On starlings, leatherjackets and bird watching

There can be few better examples of the power of public wildlife surveys than the RSPB/BTO Big Garden Birdwatch. Results out today show that 600,000 people took part this January – we did – did you?

I was really surprised how few birds we saw this year – it was a freezing cold, grey day here in Dorchester and there were very few birds around. I think we saw a sparrow and a chaffinch.

One bird we did not see was a starling. And this year’s survey finds them at their lowest levels ever recorded for the garden birdwatch. Starlings have declined by more than 80% in the UK over the past 25 years. There are number of reasons – they find nooks and crannies in buildings to nest in, so as old buildings are renovated or knocked down, new buildings are designed to keep birds out, not provide them with homes.

Starlings also like eating leatherjackets, the larvae of craneflies. These live in permanent grasslands. They can be a problem in lawns as they eat grass roots. In farmland they provide an important source of food for birds that probe the soil, as larvae, and for a wide range of species as the adult, also known as daddy longlegs.

The BTO believe the decline of the starling is directly linked to the loss of old pastures and the leatherjackets that used to live there. Farmers don’t like leatherjackets in their pastures, for the same reason that people get rid of them in their lawns, as they kill the grass.

So when we think about where our food comes from and how much it costs, we need to decide whether we want to buy meat or milk produced from pastures with leatherjackets (and starlings) or not. And the same goes for our taxes. Do we want to pay less tax, and provide less money from the public purse to pay farmers to produce slightly less food but more leatherjackets, and more starlings.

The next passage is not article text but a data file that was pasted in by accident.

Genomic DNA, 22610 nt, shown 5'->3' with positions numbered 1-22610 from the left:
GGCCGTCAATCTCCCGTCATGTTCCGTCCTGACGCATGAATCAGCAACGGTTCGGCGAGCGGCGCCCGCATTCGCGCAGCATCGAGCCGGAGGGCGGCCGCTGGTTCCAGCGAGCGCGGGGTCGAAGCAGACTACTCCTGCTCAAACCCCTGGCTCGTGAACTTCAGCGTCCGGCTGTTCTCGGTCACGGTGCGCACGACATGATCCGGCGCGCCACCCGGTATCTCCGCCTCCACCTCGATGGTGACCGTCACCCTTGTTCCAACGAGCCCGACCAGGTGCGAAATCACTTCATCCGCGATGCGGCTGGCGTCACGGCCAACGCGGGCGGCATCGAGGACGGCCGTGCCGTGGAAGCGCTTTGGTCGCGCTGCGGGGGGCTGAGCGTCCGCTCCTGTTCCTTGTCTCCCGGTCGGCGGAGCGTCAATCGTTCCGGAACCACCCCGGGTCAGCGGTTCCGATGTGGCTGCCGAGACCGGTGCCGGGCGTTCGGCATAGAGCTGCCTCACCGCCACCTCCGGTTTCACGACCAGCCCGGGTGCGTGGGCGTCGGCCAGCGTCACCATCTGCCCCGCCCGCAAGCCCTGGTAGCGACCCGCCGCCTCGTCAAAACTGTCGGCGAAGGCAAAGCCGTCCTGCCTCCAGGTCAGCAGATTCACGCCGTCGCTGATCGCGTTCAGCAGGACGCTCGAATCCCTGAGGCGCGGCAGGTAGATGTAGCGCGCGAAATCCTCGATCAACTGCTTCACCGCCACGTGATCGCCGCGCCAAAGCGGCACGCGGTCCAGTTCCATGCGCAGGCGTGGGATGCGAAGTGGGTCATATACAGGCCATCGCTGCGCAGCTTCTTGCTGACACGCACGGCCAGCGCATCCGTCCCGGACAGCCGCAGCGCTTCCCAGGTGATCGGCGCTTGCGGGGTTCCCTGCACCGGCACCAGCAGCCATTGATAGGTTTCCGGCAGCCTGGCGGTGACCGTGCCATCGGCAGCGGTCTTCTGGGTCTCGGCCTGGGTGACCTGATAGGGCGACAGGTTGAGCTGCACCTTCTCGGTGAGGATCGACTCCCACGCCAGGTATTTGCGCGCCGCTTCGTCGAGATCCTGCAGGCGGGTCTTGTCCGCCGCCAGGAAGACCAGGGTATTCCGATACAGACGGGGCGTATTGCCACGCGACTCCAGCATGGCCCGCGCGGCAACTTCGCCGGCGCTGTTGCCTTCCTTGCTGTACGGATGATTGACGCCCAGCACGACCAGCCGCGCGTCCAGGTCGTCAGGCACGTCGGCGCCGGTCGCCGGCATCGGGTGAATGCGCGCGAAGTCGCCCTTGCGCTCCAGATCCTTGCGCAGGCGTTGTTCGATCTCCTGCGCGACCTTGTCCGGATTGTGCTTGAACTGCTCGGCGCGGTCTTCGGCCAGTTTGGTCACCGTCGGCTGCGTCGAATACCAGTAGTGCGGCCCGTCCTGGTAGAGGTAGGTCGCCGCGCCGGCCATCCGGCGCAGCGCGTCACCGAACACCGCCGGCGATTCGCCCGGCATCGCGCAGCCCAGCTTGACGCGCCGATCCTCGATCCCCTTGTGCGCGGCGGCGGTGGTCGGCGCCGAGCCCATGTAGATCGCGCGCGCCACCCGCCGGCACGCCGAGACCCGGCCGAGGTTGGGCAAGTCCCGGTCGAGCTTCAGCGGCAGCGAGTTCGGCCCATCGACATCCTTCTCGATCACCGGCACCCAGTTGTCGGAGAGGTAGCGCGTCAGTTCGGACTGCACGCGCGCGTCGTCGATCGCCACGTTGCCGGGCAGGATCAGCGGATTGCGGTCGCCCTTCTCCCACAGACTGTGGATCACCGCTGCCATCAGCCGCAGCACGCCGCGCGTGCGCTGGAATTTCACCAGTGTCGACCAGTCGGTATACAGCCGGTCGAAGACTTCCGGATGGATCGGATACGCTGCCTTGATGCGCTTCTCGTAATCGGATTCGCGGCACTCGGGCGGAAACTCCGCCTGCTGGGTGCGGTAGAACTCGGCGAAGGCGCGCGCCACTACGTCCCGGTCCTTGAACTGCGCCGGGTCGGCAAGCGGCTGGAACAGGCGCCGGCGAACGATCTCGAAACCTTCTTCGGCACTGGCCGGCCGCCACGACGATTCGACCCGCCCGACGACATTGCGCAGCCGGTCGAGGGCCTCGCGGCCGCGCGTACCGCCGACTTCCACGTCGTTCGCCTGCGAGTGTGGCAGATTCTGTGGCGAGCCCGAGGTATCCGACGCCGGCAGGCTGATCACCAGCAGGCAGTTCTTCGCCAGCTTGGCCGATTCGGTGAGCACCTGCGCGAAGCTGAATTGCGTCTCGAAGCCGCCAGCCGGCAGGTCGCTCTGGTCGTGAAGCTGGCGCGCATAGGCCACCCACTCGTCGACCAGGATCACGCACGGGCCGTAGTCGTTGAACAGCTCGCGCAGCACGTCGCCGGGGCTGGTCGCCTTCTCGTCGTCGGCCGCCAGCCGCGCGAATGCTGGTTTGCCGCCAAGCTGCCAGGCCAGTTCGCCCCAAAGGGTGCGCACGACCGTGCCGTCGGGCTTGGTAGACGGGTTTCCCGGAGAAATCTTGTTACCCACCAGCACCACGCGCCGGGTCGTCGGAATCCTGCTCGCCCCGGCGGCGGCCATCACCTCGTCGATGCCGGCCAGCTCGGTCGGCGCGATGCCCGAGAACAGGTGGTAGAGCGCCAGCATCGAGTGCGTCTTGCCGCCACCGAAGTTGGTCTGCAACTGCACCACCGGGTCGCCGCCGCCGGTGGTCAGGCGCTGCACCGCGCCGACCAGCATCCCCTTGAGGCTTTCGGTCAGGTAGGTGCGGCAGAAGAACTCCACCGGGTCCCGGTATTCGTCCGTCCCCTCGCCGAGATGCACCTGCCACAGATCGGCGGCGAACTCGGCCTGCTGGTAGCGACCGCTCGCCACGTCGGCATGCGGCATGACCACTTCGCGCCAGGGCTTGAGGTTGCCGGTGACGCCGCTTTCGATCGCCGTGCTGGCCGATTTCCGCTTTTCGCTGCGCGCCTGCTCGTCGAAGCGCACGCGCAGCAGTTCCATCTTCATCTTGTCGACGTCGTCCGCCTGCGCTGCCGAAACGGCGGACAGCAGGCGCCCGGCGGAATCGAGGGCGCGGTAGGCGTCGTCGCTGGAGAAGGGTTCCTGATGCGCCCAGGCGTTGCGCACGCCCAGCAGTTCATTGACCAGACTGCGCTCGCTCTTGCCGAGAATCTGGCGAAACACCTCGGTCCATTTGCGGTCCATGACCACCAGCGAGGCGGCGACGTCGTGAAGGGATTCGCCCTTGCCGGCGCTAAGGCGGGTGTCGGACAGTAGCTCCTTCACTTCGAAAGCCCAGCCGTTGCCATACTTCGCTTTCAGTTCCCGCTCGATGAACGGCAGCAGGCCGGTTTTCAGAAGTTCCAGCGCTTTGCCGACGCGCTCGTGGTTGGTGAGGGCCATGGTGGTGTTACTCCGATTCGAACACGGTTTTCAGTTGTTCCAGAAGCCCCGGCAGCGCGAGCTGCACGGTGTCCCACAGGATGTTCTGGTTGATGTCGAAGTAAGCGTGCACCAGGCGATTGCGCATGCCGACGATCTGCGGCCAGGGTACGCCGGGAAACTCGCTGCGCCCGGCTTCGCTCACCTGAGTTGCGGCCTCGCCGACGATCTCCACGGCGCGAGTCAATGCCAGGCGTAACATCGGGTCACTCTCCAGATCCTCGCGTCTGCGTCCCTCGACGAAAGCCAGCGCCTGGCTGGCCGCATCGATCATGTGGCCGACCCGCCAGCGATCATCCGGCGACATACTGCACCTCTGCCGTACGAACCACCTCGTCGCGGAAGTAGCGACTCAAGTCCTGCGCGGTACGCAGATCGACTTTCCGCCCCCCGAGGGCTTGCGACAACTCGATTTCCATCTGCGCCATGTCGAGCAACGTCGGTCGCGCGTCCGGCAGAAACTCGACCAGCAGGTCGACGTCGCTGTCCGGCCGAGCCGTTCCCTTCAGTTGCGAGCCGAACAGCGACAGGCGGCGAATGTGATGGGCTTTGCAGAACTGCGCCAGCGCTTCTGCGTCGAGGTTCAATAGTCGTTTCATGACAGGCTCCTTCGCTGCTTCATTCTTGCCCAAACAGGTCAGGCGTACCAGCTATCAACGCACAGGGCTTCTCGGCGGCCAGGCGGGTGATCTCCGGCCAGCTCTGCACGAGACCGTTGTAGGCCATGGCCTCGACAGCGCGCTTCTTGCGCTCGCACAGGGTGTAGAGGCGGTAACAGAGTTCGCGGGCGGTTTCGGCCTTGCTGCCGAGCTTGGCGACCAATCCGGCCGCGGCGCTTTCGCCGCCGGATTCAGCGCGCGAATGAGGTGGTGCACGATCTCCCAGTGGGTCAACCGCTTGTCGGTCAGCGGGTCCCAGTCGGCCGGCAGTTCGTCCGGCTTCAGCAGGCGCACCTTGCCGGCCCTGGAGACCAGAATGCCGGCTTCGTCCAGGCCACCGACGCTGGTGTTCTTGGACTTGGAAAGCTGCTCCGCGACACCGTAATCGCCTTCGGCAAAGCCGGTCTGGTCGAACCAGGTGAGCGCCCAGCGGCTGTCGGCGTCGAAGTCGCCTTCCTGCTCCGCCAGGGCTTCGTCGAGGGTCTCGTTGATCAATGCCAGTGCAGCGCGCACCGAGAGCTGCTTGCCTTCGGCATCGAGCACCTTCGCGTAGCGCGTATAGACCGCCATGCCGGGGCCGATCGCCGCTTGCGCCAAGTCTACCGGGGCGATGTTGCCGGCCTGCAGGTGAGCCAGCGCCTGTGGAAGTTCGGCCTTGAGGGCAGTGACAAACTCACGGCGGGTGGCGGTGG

About grasslandstrust

The Grasslands Trust is the only national UK charity that focuses entirely on saving grasslands that are valuable because they are rich in wildlife, history, or for other reasons.
This entry was posted in agriculture, biodiversity, budget, Cuts, Ecosystem services, farming, grasslands, grazing, wildife gardening and tagged , , , , . Bookmark the permalink.

2 Responses to On starlings, leatherjackets and bird watching

  1. NatalieSCook says:

    I feel very honoured after reading your blog that we have starlings and house sparrows nesting in our guttering. Every morning they sit on the edge of the gutter and chatter at each other. I live on the back of a nature park and so there is plenty of grassland there for them.

    What are the signs of having leatherjackets in the grass?

    • you are very lucky Natalie to have starlings and sparrows. In a big pasture you don’t really see signs of leatherjackets unless they have a very good year, when they can produce brown dead patches of grass. This is only temporary though. It’s a similar story for lawns – patches of grass go brown and die. This is also a sign of chafer grubs too so it isn’t necessarily leatherjackets which have caused the problem. Both chafers and leatherjackets are the larvae of large flying insects. These provide food for birds and bats.

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